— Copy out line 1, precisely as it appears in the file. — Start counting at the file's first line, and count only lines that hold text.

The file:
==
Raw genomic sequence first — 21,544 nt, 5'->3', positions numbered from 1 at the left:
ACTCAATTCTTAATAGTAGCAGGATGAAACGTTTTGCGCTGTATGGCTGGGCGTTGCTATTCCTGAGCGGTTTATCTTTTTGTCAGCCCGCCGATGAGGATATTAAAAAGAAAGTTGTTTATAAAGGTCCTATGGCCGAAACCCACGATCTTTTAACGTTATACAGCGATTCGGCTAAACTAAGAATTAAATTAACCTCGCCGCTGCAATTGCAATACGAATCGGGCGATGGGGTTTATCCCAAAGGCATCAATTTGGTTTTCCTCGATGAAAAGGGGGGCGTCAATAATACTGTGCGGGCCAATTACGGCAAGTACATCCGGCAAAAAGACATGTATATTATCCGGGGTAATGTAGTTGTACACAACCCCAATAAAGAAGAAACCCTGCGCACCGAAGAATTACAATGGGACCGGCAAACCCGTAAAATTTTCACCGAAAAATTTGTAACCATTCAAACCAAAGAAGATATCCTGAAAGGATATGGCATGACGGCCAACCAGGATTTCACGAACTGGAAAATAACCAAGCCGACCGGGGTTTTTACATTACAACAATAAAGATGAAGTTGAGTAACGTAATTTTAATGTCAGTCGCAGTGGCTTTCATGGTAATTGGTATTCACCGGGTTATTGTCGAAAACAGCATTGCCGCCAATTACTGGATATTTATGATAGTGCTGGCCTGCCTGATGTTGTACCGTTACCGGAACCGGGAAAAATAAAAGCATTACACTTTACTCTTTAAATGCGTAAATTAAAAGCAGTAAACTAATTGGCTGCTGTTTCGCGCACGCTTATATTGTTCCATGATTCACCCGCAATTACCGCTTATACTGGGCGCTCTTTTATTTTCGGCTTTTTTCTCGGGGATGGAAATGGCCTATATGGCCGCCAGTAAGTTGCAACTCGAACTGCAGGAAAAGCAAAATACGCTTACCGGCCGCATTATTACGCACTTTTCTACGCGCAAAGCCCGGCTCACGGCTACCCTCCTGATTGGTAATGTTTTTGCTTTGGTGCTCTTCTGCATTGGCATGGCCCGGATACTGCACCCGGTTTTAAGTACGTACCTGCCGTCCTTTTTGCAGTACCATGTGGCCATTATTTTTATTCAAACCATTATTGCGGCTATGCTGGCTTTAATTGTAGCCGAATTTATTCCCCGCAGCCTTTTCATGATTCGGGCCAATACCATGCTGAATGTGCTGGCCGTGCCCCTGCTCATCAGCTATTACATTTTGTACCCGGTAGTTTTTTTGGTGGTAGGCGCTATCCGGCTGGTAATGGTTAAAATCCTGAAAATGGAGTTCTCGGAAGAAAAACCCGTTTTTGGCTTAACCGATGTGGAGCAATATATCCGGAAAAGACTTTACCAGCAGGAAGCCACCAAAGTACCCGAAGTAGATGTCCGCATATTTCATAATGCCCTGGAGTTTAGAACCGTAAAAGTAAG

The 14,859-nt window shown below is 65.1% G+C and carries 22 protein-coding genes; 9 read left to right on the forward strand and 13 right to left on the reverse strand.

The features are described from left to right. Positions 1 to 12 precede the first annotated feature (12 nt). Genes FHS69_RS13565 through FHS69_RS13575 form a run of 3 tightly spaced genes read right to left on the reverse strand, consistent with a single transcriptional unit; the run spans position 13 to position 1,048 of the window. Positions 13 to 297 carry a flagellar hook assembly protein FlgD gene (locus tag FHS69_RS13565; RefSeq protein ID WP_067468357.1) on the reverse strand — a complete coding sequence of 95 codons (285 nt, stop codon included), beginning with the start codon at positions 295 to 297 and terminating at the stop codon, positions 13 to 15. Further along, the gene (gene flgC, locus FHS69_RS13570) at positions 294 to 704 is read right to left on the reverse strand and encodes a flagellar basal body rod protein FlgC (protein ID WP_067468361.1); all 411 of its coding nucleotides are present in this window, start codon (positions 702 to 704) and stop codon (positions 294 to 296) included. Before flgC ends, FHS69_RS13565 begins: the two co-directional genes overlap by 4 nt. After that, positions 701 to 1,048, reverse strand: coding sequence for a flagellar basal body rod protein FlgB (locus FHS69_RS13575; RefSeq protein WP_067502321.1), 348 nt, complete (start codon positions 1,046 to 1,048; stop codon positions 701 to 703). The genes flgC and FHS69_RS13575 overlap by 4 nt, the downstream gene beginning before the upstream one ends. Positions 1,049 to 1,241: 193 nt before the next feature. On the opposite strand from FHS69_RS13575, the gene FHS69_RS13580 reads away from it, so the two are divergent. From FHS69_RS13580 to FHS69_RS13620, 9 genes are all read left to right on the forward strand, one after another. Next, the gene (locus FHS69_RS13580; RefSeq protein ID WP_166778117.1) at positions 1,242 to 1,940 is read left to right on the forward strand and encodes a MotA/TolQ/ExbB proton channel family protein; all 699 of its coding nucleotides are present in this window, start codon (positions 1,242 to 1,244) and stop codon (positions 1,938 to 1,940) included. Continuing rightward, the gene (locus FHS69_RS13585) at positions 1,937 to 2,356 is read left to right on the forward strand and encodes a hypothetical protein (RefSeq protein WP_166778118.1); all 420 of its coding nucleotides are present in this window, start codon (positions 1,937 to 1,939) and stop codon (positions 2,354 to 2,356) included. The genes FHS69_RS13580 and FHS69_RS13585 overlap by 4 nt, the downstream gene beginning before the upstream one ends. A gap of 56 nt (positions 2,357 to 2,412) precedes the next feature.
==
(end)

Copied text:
Raw genomic sequence first — 21,544 nt, 5'->3', positions numbered from 1 at the left: